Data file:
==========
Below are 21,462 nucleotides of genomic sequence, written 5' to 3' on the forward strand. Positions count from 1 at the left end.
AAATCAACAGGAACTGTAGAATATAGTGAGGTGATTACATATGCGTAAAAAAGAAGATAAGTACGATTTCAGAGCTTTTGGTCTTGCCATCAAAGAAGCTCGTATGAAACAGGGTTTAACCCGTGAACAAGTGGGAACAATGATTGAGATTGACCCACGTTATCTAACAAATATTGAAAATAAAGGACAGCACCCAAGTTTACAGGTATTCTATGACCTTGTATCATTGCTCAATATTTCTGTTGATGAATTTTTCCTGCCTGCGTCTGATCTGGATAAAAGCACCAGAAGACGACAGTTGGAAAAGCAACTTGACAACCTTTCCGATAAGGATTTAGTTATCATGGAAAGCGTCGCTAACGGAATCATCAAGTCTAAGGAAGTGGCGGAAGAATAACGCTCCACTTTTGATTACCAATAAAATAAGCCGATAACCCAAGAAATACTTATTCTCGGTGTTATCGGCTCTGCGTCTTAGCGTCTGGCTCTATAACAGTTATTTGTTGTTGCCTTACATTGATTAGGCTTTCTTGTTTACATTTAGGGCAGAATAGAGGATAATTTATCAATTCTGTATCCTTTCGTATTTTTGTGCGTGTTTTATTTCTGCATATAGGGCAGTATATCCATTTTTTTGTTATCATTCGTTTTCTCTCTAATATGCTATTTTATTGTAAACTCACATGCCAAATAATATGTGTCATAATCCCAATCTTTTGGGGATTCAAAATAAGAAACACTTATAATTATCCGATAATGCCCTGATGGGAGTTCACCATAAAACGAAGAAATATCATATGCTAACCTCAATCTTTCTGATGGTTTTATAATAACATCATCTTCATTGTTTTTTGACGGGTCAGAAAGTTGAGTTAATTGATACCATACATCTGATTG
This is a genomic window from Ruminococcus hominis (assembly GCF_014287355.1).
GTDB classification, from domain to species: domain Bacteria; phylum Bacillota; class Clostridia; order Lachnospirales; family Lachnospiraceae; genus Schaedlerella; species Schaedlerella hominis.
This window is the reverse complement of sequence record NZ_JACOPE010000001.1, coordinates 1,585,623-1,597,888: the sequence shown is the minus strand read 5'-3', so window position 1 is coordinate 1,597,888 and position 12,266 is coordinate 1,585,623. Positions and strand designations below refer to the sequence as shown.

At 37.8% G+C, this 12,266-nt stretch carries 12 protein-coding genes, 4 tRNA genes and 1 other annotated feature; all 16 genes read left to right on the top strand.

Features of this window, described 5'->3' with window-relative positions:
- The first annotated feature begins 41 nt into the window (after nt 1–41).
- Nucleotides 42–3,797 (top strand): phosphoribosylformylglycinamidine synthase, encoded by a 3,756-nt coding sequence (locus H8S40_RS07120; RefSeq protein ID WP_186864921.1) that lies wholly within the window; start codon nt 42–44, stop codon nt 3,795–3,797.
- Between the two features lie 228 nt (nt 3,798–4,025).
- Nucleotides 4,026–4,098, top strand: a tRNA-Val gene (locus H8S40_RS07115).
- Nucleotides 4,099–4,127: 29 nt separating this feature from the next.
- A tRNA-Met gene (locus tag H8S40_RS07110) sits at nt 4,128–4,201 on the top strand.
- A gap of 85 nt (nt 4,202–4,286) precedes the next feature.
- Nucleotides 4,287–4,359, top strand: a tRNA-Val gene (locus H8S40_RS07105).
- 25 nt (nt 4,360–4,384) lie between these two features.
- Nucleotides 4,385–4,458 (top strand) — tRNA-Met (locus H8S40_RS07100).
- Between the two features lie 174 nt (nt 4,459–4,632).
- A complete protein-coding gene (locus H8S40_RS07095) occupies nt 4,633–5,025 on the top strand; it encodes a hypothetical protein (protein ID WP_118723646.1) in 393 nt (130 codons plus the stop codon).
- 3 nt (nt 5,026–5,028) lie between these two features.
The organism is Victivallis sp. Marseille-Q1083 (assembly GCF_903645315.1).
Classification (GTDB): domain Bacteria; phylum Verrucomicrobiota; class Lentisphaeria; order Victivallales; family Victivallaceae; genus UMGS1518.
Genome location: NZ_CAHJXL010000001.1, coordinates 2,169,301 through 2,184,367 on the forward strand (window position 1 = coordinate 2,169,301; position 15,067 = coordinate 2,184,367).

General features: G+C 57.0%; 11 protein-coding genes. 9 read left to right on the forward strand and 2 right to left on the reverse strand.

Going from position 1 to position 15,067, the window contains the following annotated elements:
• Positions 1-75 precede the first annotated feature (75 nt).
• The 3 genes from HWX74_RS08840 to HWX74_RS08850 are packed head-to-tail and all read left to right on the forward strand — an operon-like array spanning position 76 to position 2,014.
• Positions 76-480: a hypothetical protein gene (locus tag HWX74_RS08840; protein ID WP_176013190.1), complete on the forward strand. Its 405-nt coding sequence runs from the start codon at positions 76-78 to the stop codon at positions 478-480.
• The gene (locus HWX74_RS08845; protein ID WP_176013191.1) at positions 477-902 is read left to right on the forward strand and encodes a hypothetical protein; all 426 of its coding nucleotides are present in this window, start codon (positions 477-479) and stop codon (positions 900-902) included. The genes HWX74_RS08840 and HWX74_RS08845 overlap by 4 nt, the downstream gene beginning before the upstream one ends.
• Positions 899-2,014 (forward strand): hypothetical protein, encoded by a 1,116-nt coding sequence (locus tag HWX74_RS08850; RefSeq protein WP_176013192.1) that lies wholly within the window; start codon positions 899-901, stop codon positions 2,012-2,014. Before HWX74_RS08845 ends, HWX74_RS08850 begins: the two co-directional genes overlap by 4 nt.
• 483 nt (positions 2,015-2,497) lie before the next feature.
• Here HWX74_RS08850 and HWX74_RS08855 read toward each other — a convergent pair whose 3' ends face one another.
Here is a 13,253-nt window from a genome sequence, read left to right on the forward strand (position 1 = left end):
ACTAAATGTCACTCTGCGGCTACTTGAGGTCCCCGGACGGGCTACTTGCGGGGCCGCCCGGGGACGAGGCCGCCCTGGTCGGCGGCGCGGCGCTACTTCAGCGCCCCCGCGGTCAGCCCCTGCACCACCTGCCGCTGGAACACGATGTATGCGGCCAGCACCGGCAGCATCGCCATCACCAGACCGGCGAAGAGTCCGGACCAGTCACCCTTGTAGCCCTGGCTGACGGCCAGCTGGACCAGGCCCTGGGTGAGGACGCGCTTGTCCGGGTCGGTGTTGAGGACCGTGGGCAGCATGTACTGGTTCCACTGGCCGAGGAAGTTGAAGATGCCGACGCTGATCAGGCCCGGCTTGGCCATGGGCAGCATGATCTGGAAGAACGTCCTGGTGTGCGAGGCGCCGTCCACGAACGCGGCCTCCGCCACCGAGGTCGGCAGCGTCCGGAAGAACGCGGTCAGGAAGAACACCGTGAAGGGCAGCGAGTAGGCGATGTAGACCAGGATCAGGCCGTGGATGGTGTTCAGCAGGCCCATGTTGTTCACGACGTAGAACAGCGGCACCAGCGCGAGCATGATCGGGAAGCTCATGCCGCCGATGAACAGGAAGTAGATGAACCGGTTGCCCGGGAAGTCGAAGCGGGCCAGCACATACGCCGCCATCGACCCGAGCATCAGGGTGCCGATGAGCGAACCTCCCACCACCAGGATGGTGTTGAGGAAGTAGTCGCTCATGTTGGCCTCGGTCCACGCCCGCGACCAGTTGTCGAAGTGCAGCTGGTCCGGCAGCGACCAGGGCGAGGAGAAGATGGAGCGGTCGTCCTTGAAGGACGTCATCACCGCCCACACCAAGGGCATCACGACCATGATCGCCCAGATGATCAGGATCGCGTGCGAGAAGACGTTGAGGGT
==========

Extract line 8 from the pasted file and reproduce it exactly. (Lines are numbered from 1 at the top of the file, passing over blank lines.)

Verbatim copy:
- The first annotated feature begins 41 nt into the window (after nt 1–41).